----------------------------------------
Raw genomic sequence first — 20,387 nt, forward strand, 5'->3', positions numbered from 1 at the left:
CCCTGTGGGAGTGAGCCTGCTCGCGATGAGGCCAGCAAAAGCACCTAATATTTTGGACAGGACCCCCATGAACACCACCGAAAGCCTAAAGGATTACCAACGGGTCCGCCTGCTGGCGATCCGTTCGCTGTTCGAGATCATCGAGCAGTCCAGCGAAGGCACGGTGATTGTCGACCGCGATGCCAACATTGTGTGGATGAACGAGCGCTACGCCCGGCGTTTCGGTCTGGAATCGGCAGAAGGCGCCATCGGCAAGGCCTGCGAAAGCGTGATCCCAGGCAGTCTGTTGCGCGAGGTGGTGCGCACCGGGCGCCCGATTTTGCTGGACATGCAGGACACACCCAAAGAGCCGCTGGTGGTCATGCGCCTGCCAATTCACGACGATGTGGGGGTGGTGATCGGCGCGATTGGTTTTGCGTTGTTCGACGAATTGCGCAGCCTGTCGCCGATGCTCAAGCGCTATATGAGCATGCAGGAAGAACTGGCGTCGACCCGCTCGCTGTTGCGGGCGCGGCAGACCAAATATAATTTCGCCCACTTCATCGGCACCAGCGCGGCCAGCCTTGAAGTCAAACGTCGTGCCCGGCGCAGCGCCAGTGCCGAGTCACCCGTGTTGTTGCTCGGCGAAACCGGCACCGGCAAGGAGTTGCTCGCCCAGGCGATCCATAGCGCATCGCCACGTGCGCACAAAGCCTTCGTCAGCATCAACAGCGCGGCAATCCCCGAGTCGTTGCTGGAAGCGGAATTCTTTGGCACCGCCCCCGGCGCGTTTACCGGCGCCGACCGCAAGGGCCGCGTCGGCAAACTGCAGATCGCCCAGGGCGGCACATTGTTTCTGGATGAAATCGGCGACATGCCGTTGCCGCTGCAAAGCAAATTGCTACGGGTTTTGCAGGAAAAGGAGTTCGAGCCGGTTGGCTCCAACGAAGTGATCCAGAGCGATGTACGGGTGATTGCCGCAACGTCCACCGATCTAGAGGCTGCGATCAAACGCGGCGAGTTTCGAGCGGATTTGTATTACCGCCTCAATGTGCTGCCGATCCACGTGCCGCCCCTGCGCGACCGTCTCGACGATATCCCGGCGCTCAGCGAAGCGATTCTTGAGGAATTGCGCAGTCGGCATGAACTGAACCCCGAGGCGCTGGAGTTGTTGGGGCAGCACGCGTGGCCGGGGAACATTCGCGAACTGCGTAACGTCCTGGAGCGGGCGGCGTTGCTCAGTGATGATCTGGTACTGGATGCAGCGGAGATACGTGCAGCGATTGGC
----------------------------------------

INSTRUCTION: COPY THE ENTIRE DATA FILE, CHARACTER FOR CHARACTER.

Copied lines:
Raw genomic sequence first — 20,387 nt, forward strand, 5'->3', positions numbered from 1 at the left:
CCCTGTGGGAGTGAGCCTGCTCGCGATGAGGCCAGCAAAAGCACCTAATATTTTGGACAGGACCCCCATGAACACCACCGAAAGCCTAAAGGATTACCAACGGGTCCGCCTGCTGGCGATCCGTTCGCTGTTCGAGATCATCGAGCAGTCCAGCGAAGGCACGGTGATTGTCGACCGCGATGCCAACATTGTGTGGATGAACGAGCGCTACGCCCGGCGTTTCGGTCTGGAATCGGCAGAAGGCGCCATCGGCAAGGCCTGCGAAAGCGTGATCCCAGGCAGTCTGTTGCGCGAGGTGGTGCGCACCGGGCGCCCGATTTTGCTGGACATGCAGGACACACCCAAAGAGCCGCTGGTGGTCATGCGCCTGCCAATTCACGACGATGTGGGGGTGGTGATCGGCGCGATTGGTTTTGCGTTGTTCGACGAATTGCGCAGCCTGTCGCCGATGCTCAAGCGCTATATGAGCATGCAGGAAGAACTGGCGTCGACCCGCTCGCTGTTGCGGGCGCGGCAGACCAAATATAATTTCGCCCACTTCATCGGCACCAGCGCGGCCAGCCTTGAAGTCAAACGTCGTGCCCGGCGCAGCGCCAGTGCCGAGTCACCCGTGTTGTTGCTCGGCGAAACCGGCACCGGCAAGGAGTTGCTCGCCCAGGCGATCCATAGCGCATCGCCACGTGCGCACAAAGCCTTCGTCAGCATCAACAGCGCGGCAATCCCCGAGTCGTTGCTGGAAGCGGAATTCTTTGGCACCGCCCCCGGCGCGTTTACCGGCGCCGACCGCAAGGGCCGCGTCGGCAAACTGCAGATCGCCCAGGGCGGCACATTGTTTCTGGATGAAATCGGCGACATGCCGTTGCCGCTGCAAAGCAAATTGCTACGGGTTTTGCAGGAAAAGGAGTTCGAGCCGGTTGGCTCCAACGAAGTGATCCAGAGCGATGTACGGGTGATTGCCGCAACGTCCACCGATCTAGAGGCTGCGATCAAACGCGGCGAGTTTCGAGCGGATTTGTATTACCGCCTCAATGTGCTGCCGATCCACGTGCCGCCCCTGCGCGACCGTCTCGACGATATCCCGGCGCTCAGCGAAGCGATTCTTGAGGAATTGCGCAGTCGGCATGAACTGAACCCCGAGGCGCTGGAGTTGTTGGGGCAGCACGCGTGGCCGGGGAACATTCGCGAACTGCGTAACGTCCTGGAGCGGGCGGCGTTGCTCAGTGATGATCTGGTACTGGATGCAGCGGAGATACGTGCAGCGATTGGC